Civility and respect for others
Actions that make the campus intimidating, threatening, demeaning or hostile for another person are considered serious offenses by the University. Contemporary technology makes it possible for mistakes to be made more rapidly, and spread more widely, than ever before.
When you compose, send, or redistribute electronic mail or leave voice messages, when you create or publish postings to World Wide Web pages (including images, message boards, social network sites, Twitter, or chat rooms), or mailing lists, or produce and submit for campus or general broadcast video materials, consider whether you would make those statements face to face with the person or people who may access your material. The same principles pertain regarding people or groups you may address outside the Princeton University community as to those within.
As stated in Rights, Rules, Responsibilities: "Respect for the rights, privileges, and sensibilities of each other is essential in preserving the spirit of community at Princeton. Actions, which make the atmosphere intimidating, threatening, or hostile to individuals are therefore regarded as serious offenses. Abusive or harassing behavior, verbal or physical, which demeans, intimidates, threatens, or injures another because of personal characteristics or beliefs or their expression is subject to University disciplinary sanctions...."
Harrassment and defamation
University IT and digital resources may not be used to transmit malicious, harassing or defamatory content.
You must be sensitive to the public nature of shared facilities, and take care not to display on workstations in such locations inappropriate images, sounds or messages which could create an atmosphere of menace or harassment for others.
You also must refrain from transmitting to others in any location inappropriate images, sounds or messages that are clearly threatening, hostile, or harassing in contradiction to the code of civility defined in RRR. Use of anonymity or pseudonymity in any form of electronic or digital communication is for fraudulent purposes or accomplished with the intent to harass another, misrepresent oneself as another, or any other behavior in conflict with RRR, will be considered a serious transgression.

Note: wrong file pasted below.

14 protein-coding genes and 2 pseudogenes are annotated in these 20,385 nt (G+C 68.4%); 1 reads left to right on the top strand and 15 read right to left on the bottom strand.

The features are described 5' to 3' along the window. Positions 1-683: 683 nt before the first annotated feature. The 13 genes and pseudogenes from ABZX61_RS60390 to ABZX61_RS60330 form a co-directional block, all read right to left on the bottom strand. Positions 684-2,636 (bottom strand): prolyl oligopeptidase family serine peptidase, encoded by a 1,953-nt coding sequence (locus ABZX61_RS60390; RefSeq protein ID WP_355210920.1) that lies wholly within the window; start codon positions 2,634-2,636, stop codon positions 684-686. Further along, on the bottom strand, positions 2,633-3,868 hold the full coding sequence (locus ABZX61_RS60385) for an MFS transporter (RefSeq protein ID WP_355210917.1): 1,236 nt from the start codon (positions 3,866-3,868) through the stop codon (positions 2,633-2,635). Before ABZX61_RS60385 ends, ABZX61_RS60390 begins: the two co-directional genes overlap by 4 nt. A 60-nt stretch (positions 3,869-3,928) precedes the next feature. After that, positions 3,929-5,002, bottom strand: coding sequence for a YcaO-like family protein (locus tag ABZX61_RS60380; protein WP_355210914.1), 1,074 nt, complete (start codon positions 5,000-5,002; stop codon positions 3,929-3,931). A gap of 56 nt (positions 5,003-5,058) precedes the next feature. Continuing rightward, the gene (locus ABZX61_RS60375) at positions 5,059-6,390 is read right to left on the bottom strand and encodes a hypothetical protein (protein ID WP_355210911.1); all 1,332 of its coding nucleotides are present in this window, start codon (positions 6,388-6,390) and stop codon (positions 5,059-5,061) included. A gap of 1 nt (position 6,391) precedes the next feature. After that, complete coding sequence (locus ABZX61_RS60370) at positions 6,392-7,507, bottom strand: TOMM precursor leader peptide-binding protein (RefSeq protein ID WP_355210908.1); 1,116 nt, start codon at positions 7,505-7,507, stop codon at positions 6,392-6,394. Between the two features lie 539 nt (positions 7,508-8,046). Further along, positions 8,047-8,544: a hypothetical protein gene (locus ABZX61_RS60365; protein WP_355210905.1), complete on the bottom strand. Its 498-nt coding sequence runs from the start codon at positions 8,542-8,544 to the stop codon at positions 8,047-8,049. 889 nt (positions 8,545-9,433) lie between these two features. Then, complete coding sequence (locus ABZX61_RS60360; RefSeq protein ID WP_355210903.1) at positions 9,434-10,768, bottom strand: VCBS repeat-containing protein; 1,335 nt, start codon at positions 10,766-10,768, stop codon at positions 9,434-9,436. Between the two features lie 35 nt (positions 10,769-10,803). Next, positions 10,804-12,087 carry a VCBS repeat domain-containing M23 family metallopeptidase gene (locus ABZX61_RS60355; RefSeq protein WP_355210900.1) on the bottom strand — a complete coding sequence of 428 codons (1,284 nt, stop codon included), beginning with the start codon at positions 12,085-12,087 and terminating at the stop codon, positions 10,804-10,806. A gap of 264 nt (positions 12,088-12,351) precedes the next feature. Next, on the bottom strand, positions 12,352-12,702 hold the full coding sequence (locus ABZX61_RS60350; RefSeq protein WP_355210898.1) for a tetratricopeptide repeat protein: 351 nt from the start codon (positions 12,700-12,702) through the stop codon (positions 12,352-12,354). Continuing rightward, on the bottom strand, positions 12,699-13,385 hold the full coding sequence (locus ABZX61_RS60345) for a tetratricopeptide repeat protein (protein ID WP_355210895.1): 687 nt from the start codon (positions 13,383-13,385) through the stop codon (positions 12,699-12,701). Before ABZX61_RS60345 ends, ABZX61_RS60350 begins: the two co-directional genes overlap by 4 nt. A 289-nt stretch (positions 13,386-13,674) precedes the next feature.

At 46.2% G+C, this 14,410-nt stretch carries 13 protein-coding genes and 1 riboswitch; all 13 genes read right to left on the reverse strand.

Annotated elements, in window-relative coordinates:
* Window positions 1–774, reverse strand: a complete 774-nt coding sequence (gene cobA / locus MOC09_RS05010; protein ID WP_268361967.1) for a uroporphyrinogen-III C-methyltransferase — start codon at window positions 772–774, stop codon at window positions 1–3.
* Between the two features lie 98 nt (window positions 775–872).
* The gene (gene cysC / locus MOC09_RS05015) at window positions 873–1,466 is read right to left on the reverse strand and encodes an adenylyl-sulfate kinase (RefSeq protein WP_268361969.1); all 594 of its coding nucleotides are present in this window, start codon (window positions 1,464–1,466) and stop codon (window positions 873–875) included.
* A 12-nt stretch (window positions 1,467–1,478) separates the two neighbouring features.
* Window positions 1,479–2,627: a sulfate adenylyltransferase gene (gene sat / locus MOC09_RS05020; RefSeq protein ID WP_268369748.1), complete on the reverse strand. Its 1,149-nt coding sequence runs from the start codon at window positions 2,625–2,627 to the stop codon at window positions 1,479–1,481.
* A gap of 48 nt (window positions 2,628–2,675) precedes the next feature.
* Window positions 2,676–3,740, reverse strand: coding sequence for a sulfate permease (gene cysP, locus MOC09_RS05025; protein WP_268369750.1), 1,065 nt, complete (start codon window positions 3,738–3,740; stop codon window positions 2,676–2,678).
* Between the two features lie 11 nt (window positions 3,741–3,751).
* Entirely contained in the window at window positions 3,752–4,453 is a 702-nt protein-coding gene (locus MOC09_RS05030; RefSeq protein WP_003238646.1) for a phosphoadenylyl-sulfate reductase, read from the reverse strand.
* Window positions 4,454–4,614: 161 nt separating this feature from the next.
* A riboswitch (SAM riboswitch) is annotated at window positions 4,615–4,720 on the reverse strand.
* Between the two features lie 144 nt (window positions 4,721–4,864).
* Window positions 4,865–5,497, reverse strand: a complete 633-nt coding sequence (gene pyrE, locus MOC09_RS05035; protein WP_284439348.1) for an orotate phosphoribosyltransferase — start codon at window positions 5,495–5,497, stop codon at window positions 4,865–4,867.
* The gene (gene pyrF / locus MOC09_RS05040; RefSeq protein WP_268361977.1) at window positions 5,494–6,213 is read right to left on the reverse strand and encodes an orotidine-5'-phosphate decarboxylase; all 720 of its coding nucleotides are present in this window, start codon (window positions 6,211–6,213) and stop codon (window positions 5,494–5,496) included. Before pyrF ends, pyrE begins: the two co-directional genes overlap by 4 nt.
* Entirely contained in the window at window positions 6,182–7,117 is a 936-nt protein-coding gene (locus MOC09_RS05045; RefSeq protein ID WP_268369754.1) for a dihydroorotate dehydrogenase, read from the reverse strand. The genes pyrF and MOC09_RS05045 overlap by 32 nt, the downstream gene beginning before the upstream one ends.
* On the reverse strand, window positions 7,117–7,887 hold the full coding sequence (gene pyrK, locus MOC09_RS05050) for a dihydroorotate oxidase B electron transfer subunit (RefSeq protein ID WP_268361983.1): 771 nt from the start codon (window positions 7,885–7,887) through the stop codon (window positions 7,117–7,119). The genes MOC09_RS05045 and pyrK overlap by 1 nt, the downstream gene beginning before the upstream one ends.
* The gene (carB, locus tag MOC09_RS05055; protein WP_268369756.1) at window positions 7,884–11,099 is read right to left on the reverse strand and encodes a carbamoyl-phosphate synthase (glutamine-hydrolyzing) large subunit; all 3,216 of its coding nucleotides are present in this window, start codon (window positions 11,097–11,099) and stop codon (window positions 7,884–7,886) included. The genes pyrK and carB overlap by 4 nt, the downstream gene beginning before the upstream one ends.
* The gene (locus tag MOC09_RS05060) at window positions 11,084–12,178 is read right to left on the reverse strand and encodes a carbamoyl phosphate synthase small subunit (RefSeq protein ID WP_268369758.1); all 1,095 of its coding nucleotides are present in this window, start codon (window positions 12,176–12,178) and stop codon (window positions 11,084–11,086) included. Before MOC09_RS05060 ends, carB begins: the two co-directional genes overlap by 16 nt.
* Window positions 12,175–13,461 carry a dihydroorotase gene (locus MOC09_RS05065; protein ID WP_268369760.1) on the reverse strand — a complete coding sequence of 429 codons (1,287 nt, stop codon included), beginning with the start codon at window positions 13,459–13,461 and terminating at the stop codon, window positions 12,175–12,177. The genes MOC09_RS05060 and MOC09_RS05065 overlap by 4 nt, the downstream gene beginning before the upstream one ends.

Technology has enabled ready and convenient use of recording instruments in ways not previously possible. Even unoccupied aerial vehicles allow access to areas once difficult or impossible to reach. Stand-alone or remotely-controlled cameras and other recording devices should not be used in places or ways that violate a reasonable expectation of privacy on the part of those whose activities are intentionally or accidentally recorded. Locker rooms, restrooms, personal residences or dormitory rooms are some of the places where persons reasonably have an expectation of privacy, and in which adequate notice and consent of the subject(s) should precede the use of any photographic or sound recording device. Capture or dissemination of images and sounds in such situations without such notice and consent of the subject(s) is disrespectful of their rights and may violate University policy or the law. Departmental use of cameras or other recording devices on the campus, whether stand-alone or remotely-operated, is subject to the approval of the Security Advisory Group (SAG), by contacting the Department of Public Safety.